When information is digital, it is nothing but strings of 1s and 0s. Unlike printed text or analog recordings, those 1s and 0s can be rendered in many different ways without changing the underlying information. This flexibility has the potential to throw the doors of disability wide open, letting in those who cannot see or hear or move as most people do. But to fully open these doors, those of us designing online materials – course lessons, web pages, LibGuides, screencasts – have to be vigilant in using the features that render the 1s and 0s fully accessible.
For two years now, I have been designing materials for a legal research class that is taught entirely online. Many other librarians are teaching online as well. Under Section 504 of the Rehabilitation Act of 1973, any institution of higher education that sees any federal dollars pass through its coffers has to ensure that no disabled student is “excluded from the participation in, … denied the benefits of, or … subjected to discrimination” on account of their disability. In effect, this means that we are legally required to ensure that our online materials are as accessible and meaningful to a student with low/no vision, low/no hearing, or motor skill challenges as they are to a student without these needs. Legal requirements aside, meeting the needs of our students is pedagogical and even moral imperative as well.
Are we doing what we need to do when we design online materials? My guess is that many of us are not. Through a combination of inexperience and time constraints, we do not know how to make our materials universally accessible. Nor are we aware of what happens when we don’t. Most law librarians have not encountered a JAWS reader, a refreshable Braille display, or a mouth stick.
Principles of universal design provide a basic paradigm for inclusive environments – including online environments. The idea behind universal design is it benefit everyone. As an example, consider nesting “fly-out” menus – those drop-down menus where submenus expand to the side when you hover over an item. As Raymond Chen, author of the Microsoft Developer’s Network’s “The Old New Thing” blog, explains, “Menu navigation has turned into one of those mouse dexterity games where you have to guide your character through a maze without hitting any of the walls or you die and have to start over.” And that’s for people without vision or motor restrictions. For those with disabilities, the maze might as well be pitch black with walls that are continually closing in on you.
Designing fully-accessible online instruction is not hard, but it does require planning, gaining the necessary knowledge, and consistently application. A full discussion of best practices is well beyond the scope of this blog, but here are a few action items you can implement today.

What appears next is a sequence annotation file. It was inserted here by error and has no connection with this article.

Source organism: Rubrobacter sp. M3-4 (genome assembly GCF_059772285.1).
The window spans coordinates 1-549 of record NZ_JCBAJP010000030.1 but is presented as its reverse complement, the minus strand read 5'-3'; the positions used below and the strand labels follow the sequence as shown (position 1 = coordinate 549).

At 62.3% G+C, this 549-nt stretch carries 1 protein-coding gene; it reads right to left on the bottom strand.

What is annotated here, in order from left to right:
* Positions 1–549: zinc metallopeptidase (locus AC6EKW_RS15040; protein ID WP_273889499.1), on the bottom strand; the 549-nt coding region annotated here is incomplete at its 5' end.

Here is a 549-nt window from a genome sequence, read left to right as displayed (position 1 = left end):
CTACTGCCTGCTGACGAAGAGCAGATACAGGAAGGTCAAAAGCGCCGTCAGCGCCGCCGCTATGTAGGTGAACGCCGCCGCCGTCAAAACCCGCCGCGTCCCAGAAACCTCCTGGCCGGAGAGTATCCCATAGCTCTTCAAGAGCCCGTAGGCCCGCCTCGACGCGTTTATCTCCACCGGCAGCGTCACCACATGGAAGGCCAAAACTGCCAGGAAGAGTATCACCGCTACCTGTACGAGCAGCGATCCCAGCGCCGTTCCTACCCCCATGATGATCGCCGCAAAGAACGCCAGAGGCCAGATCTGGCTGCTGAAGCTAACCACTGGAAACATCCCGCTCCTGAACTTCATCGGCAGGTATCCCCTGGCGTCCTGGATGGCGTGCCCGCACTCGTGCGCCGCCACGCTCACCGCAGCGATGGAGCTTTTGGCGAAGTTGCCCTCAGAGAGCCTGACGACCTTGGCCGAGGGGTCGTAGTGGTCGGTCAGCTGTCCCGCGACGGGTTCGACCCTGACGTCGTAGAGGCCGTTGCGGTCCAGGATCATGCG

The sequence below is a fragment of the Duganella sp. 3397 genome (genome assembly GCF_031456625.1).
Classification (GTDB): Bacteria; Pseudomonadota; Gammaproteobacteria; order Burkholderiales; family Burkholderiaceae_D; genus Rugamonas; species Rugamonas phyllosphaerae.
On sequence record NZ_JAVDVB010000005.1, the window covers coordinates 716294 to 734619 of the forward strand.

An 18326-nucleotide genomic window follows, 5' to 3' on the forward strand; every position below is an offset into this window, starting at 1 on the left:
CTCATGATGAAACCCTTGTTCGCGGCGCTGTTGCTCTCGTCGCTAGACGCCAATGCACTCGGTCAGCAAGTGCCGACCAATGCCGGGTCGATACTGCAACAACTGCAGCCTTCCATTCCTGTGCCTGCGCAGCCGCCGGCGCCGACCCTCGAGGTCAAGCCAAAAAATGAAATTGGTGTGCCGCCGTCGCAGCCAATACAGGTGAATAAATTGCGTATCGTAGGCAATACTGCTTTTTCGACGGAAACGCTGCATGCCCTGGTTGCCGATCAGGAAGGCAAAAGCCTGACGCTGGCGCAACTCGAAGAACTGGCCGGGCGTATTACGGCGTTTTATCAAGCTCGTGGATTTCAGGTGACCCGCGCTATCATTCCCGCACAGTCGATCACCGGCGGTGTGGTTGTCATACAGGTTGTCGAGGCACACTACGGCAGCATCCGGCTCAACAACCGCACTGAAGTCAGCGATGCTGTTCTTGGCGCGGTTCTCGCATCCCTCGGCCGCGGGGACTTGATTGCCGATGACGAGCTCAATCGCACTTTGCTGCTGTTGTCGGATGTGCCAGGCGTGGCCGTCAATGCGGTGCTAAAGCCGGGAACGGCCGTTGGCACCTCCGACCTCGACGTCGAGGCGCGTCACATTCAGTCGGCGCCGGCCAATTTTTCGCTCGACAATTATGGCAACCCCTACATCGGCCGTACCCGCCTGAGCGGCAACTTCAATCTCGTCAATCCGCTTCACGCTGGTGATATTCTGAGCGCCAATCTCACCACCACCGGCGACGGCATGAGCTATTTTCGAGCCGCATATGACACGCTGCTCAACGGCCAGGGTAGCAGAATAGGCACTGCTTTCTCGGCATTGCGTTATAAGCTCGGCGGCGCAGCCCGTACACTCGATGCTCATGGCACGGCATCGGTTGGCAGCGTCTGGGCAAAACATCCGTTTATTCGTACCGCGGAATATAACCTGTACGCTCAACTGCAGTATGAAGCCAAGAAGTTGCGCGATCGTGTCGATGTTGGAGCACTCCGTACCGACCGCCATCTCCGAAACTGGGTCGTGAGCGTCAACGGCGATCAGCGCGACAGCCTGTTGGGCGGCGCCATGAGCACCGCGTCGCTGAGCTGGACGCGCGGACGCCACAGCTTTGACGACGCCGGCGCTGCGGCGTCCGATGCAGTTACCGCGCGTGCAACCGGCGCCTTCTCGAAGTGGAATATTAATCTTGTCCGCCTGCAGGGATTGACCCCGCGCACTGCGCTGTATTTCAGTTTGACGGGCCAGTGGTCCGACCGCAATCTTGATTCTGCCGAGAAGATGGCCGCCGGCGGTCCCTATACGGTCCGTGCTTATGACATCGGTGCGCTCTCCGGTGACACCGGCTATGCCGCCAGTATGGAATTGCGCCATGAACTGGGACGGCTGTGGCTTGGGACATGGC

- Keep the display clean, simple, and logically structured.
- Use styles to create your headings.
- Text readers don’t pick up the logical structure of the text if you simply format the text of your headings to be larger and bold. Instead, use Heading styles. Text readers “read” these and communicate the structure of the information to the user.
- Make sure all menus, form items, etc., are text-based rather than images.
- Text readers can’t read images. This may be acceptable for images that are for visual effect only, but it is a showstopper if your menus, form items, links, and other essential items are images rather than text.
- For any image, provide alternative text that a screen reader will read.
- When you do use an image – either for design or instructional purposes – always fill in the alternative text (alt-text) with a meaningful substitute. If the image is for visual effect only, you can use the alternative text to let the use know what the image is and that its use is essentially illustrative. If the image is essential to the instruction, use the alternative text to fully describe the visual so that the user will learn as much as possible from the description. If a picture is worth a thousand words, someone with a visual impairment may need your thousand words to master the material conveyed in the image.
- Similarly, captioning images increases their value to every user. Most users don’t have text readers that will read the alt-text fields, but a visible caption on every image is a long-standing (probably as long as the written word) practice that can exploit a teachable moment to the fullest.
- For any audio or video with audio, provide a transcript or captions.
- Hearing impairments are one of the most prevalent disabilities and are relatively easy to accommodate with transcripts and captioning. Text alternatives to audio can also be a boon to nondisabled students who retain information better when they read it rather than listen to it or those who do their studying in an environment where sound is not an option.